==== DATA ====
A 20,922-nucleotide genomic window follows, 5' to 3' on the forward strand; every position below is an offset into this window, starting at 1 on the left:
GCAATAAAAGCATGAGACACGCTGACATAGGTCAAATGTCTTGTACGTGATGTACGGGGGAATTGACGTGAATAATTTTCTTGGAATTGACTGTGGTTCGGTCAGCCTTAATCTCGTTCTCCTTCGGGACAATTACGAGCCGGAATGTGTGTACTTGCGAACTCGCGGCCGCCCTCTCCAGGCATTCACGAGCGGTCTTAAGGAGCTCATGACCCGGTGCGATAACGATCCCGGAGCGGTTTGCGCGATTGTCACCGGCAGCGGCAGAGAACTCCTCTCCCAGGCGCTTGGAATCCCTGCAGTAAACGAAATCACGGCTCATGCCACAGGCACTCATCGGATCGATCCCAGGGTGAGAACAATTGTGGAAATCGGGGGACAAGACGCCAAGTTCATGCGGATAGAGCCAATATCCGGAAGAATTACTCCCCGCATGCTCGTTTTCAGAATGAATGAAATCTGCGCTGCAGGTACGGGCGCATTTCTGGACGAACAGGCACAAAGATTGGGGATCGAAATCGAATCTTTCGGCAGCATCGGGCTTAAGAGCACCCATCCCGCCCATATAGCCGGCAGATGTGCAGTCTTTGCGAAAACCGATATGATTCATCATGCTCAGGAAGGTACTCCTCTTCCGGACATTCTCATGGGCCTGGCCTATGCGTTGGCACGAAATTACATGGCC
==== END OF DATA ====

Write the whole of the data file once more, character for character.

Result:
A 20,922-nucleotide genomic window follows, 5' to 3' on the forward strand; every position below is an offset into this window, starting at 1 on the left:
GCAATAAAAGCATGAGACACGCTGACATAGGTCAAATGTCTTGTACGTGATGTACGGGGGAATTGACGTGAATAATTTTCTTGGAATTGACTGTGGTTCGGTCAGCCTTAATCTCGTTCTCCTTCGGGACAATTACGAGCCGGAATGTGTGTACTTGCGAACTCGCGGCCGCCCTCTCCAGGCATTCACGAGCGGTCTTAAGGAGCTCATGACCCGGTGCGATAACGATCCCGGAGCGGTTTGCGCGATTGTCACCGGCAGCGGCAGAGAACTCCTCTCCCAGGCGCTTGGAATCCCTGCAGTAAACGAAATCACGGCTCATGCCACAGGCACTCATCGGATCGATCCCAGGGTGAGAACAATTGTGGAAATCGGGGGACAAGACGCCAAGTTCATGCGGATAGAGCCAATATCCGGAAGAATTACTCCCCGCATGCTCGTTTTCAGAATGAATGAAATCTGCGCTGCAGGTACGGGCGCATTTCTGGACGAACAGGCACAAAGATTGGGGATCGAAATCGAATCTTTCGGCAGCATCGGGCTTAAGAGCACCCATCCCGCCCATATAGCCGGCAGATGTGCAGTCTTTGCGAAAACCGATATGATTCATCATGCTCAGGAAGGTACTCCTCTTCCGGACATTCTCATGGGCCTGGCCTATGCGTTGGCACGAAATTACATGGCC